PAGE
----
As 2013 draws to a close, there's a bit of time to act before it's too late. There are a number of moves to consider making before the year is over.
You might have gains on stocks that were sold in non-retirement accounts. These gains can be offset with a sale of stock that you hold that are below your purchase price. You are able to take losses up to $3000 more than your gains and offset ordinary income with this loss. If your trading has netted you a loss for the year, any amount over $3000 is carried forward, and will offset any gains or a maximum $3000 of income until used up.
Year end is a good time to review your portfolio and decide whether your current allocation is in line with your long term goals. Of course, you can review your holdings year round, but it's a good idea to commit to review your asset allocation at least once per year.
The Qualified Charitable Distribution
This provision in the tax code permits someone who is taking Required Minimum Distributions from their IRA to direct withdrawals directly to a charity. It will count against the RMD requirement, but not as a tax deduction. There are a number of potential benefits to this strategy. For those who are charitable, but do not have high enough deductions to itemize, this has the same effect as having the donation be a deduction. Perhaps a much larger factor is for those who are receiving Social Security benefits and find that IRA withdrawals are pushing their social security to a level where 85% of the benefit is taxed. This bit of tax code is set to expire at the end of 2013, and congress hasn't hinted whether or not it will be extended.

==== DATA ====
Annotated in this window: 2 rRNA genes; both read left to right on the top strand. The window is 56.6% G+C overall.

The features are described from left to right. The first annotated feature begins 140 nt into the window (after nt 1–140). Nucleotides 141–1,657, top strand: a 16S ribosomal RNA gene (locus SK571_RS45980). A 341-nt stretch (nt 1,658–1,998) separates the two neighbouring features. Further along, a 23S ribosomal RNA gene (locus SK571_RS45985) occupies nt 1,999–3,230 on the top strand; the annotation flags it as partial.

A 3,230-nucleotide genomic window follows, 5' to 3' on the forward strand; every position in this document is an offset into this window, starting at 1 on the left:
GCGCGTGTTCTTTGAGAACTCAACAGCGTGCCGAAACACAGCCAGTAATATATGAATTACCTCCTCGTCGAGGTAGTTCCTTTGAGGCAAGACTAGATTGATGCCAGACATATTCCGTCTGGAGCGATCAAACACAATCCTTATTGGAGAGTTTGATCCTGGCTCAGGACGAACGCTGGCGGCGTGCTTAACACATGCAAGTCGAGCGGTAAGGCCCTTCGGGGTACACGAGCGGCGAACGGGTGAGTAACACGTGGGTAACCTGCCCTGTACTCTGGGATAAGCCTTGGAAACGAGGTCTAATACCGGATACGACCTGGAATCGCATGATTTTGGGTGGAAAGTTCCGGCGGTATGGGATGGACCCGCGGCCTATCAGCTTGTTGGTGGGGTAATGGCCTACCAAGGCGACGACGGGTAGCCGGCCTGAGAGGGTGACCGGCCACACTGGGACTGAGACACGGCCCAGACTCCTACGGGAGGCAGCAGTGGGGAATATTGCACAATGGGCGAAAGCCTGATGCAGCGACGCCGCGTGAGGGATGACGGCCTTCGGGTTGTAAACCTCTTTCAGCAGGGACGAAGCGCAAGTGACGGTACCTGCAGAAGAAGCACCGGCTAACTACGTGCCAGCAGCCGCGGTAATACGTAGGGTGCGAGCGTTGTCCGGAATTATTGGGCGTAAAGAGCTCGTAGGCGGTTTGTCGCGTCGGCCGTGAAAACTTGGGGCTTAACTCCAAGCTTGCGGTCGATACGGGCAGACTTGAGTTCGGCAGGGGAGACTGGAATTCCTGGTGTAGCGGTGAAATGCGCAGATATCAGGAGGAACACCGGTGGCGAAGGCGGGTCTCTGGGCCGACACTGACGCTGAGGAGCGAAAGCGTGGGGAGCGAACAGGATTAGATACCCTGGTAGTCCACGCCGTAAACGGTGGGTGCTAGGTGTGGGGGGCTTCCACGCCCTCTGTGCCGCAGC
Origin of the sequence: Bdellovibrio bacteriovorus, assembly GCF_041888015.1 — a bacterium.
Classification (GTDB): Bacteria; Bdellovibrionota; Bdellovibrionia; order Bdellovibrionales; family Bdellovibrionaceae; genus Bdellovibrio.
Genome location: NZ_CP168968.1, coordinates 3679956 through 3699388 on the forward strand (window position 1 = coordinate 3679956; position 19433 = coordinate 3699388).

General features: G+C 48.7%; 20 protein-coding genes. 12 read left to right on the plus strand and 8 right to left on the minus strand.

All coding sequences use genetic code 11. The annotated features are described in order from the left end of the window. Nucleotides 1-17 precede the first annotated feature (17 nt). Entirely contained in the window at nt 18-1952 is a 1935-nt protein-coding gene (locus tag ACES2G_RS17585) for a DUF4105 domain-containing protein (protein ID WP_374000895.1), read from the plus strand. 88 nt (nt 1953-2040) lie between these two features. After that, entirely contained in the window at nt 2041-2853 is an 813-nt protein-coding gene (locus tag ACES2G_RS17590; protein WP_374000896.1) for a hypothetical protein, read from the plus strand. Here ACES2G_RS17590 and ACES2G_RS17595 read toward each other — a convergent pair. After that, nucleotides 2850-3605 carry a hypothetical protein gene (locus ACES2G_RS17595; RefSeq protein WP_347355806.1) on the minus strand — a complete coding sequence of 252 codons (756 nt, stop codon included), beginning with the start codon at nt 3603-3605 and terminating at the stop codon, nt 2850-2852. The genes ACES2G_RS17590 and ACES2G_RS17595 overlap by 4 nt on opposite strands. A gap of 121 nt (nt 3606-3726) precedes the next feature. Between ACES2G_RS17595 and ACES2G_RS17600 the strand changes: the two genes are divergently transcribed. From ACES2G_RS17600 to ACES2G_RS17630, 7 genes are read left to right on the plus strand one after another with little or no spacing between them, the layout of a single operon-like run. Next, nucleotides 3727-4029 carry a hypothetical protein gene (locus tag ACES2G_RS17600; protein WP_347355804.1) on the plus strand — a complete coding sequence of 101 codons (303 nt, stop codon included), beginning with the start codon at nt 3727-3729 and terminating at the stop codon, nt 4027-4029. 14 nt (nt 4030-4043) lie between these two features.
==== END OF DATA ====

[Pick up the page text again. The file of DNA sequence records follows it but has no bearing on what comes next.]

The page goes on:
Standard Deduction vs Itemizing
In 2013, the standard deduction is $6,100 for a Single filer and $12,200 if Married filing joint. For those who are on the very edge of being able to itemize, a simple strategy might help. In odd years, make your January mortgage payment, and first quarter property tax payment. In even years, you'll make one less payment for both these bills. The same strategy for charitable contributions. In the odd years, send in your years' donations in January, and then in December, send in the donations you intend for the next year. Many charities are not on a calendar fiscal year, and to them, you are just another annual donor. This strategy should help you itemize every other year, and then just claim the standard deduction in the remaining years. Note - Medical expenses have their own 10% AGI threshhold (7.5% for those 65 and older) and a bit of planning can help pull these expenses into the same year you'll itemize, else the deduction will be lost.
The Flexible Spending Account
Many employers offer, with the IRS' blessing, a Flexible Spending Account. This account permits the employee to put aside up to $2500 to be used for medical expenses that were not reimbursed by insurance. The great feature of this plan is that the money comes right off the top of your income, no Federal, State, and no FICA is withheld. It can be spent on a number of items including doctor co-pays, deductibles, prescription costs, and more. The downside is this provision is "use it or lose it." The law just changed to permit employees to carry over up to $500 of unspent money into the next year, although most companies haven't yet added this to their plan. Check your account balance, and if any remains, first confirm with your benefits department when your deadline is. Grab a copy of the approved expense list and don't let that money get forfeited.